Is Prime Minister Julia Gillard a “bogan” or a “badass”? Is Opposition Leader Tony Abbott a “liar” or a “legend”? Those are just some of questions Australia wants answers to, according to Google’s auto-complete function.

I searched for 25 prominent Australian politicians on Google, beginning with just a name and then adding other words to prompt auto-complete, such as “is” and “why”. The results were interesting, confusing and at times a little disturbing. Google takes a number of factors into account when creating an auto-correct function, including the searching activity of all web users and the content of web pages indexed by Google.

Gillard’s auto-complete results are a good example of what to expect. Some are negative — “Julia Gillard is a crook” and “a joke” — some are positive: she’s a “badass”. A number revolve around recent events or internet memes. Former shock jock Michael Smith’s Australian Workers Union crusade has clearly had an impact, with many asking “Is Julia Gillard going to jail?”. Some were plainly confusing, with a huge number of people wondering why she started wearing glasses at the beginning of 2013 (“to see better”, Gillard explained last week).

Not many googlers think Abbott is going to jail, however they do think he’s a “legend”. Some are also asking if he’s “the Devil”. No one is concerned about his glasses, it seems.

Australian search engine users wondered whether former Labor PM Kevin Rudd and Treasurer Wayne Swan were “Chinese” and “Asian” respectively. They also wanted to know if Anthony Albanese is “Italian” (he is) and if shadow treasurer Joe Hockey is “Lebanese” (he’s not). Nor is independent MP Bob Katter “Aboriginal”.

Searchers are also a randy bunch, connecting the PM and Deputy Opposition Leader Julie Bishop with the word “hot”. Googlers take it a step further with Greens Senator Sarah Hanson-Young, wanting “pics”. We also love a good conspiracy theory: many current political figures and some past PMs had searches asking if they were “freemasons” — but no one thought to search for the term in connection with female politicians.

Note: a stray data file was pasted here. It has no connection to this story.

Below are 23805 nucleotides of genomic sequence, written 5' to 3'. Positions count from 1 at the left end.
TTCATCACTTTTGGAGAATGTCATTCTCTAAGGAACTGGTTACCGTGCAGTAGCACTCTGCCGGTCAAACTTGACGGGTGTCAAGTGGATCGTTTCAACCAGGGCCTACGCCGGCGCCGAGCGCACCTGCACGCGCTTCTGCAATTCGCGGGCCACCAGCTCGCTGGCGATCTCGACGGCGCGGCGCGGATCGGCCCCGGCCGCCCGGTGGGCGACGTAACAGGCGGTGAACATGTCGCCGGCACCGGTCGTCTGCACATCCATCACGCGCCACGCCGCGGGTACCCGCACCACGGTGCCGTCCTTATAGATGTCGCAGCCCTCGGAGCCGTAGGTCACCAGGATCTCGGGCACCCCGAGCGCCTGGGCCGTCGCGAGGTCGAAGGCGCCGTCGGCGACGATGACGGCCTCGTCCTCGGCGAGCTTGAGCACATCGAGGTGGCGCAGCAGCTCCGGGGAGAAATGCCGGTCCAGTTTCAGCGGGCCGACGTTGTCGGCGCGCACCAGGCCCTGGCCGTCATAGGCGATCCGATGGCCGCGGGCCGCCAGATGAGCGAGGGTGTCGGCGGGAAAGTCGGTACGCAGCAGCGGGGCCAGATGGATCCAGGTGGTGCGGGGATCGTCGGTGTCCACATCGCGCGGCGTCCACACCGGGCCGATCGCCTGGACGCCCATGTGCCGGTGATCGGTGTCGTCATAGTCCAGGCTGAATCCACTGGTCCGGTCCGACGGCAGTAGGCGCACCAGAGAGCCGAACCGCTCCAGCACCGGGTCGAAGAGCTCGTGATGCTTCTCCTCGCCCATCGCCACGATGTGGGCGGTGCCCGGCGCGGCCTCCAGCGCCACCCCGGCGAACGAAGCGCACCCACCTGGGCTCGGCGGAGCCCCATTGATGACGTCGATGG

Australians have a barely functional Google “gaydar” — we picked Bob Brown and Penny Wong, but missed the mark on some others like married pollies Melbourne Greens MP Adam Bandt and opposition education spokesman Christopher Pyne. Speaking of marriage, we are determined to find out if our politicians are hitched.

It’s unsurprising Google has sometimes been sued for defamation based on the suggestions of its Auto-complete system. In 2012 a Melbourne man took the website to court when a Google Image search turned up pictures of him standing beside gangland figure Tony Mokbel. Earlier this year an Australian surgeon also sued, claiming his business had been damaged by Google suggesting the word “bankrupt” next to his name. Unless one of the politicians mentioned above sues for defamation, the results aren’t changing; Google doesn’t take them down by request.

Finally, if there were an award for the strangest or perhaps most profound search topic, it would have to go to: “Is John Howard Australia?”

Deep question, googlers. I guess it depends on who you ask.